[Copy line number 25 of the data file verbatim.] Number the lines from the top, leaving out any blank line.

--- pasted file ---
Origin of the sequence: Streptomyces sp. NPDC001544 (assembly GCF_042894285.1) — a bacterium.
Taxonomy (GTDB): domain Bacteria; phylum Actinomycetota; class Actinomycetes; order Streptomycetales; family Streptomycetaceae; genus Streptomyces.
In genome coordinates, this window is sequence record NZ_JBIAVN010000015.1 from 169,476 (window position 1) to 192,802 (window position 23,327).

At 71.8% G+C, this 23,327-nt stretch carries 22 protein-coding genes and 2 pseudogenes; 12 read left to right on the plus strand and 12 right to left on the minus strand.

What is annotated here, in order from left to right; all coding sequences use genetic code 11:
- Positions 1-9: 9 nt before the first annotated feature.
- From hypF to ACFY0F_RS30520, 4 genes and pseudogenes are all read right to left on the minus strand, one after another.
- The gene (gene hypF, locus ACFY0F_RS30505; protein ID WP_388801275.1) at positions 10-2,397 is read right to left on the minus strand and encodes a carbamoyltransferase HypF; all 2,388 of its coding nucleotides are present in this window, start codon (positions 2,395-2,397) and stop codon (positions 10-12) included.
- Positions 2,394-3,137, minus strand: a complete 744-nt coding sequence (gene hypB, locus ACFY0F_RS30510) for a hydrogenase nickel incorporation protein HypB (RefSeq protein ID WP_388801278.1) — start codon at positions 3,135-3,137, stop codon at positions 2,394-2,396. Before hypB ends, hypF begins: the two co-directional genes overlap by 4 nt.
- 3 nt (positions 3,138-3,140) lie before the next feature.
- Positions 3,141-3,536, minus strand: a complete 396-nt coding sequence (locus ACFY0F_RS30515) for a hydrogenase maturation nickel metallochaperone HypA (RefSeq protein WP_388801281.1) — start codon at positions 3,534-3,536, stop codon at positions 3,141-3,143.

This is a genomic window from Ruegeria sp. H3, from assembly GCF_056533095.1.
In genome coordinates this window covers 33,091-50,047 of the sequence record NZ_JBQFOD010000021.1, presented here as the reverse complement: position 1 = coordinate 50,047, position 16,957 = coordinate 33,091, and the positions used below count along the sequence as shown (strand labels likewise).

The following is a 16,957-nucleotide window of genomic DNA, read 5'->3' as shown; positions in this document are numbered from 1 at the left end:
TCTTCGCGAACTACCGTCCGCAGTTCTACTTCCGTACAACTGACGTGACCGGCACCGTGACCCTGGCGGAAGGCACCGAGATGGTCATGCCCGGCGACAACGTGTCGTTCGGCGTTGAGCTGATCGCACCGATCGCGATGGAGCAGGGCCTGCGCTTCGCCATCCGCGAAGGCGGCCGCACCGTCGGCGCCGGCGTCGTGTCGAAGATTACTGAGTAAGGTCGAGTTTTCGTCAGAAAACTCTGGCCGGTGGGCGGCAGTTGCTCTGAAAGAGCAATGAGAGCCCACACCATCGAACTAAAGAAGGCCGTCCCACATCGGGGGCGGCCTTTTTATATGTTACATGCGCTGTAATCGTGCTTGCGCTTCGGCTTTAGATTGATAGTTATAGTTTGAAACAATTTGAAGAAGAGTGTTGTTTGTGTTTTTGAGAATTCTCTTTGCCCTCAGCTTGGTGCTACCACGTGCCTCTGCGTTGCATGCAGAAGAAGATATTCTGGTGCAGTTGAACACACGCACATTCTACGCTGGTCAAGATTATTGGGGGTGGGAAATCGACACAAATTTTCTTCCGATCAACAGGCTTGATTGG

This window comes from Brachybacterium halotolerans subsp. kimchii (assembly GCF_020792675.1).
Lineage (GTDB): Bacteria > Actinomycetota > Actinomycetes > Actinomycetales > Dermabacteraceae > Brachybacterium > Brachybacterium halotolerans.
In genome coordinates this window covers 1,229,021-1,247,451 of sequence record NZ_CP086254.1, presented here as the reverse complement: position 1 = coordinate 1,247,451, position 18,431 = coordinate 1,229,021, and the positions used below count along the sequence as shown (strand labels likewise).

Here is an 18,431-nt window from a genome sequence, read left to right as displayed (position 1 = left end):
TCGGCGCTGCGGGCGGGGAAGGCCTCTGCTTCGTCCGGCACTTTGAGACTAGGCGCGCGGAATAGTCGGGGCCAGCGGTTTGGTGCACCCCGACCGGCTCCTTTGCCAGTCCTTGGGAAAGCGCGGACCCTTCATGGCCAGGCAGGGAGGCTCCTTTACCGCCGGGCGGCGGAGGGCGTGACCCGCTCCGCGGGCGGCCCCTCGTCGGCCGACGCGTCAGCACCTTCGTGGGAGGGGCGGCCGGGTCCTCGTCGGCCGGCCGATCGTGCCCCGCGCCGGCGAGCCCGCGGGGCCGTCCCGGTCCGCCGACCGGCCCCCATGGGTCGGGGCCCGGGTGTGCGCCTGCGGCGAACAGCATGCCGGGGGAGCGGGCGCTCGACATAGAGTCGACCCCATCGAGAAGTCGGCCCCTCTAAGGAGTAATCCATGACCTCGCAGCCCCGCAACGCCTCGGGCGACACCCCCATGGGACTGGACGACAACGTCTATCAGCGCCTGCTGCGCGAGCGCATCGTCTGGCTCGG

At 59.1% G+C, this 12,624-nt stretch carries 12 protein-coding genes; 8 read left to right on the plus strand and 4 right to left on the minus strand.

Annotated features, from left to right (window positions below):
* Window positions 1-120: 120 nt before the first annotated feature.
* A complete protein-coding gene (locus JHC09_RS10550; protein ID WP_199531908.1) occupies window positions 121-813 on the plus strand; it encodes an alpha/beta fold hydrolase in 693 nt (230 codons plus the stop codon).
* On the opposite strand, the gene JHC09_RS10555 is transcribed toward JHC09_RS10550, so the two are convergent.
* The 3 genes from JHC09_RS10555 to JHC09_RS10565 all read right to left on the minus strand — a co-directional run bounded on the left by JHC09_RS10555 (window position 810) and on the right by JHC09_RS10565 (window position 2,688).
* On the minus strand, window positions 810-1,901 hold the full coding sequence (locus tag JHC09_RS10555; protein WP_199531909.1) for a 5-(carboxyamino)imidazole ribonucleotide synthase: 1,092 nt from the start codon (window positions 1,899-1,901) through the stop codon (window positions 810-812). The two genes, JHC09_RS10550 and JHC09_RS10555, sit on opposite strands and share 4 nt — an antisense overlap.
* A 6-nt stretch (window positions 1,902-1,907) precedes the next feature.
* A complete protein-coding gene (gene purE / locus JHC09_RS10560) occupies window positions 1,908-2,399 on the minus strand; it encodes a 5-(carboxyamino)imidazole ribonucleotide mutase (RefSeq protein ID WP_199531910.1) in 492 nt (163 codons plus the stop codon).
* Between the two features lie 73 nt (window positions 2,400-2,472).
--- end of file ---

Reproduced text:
* On the opposite strand, the gene JHC09_RS10555 is transcribed toward JHC09_RS10550, so the two are convergent.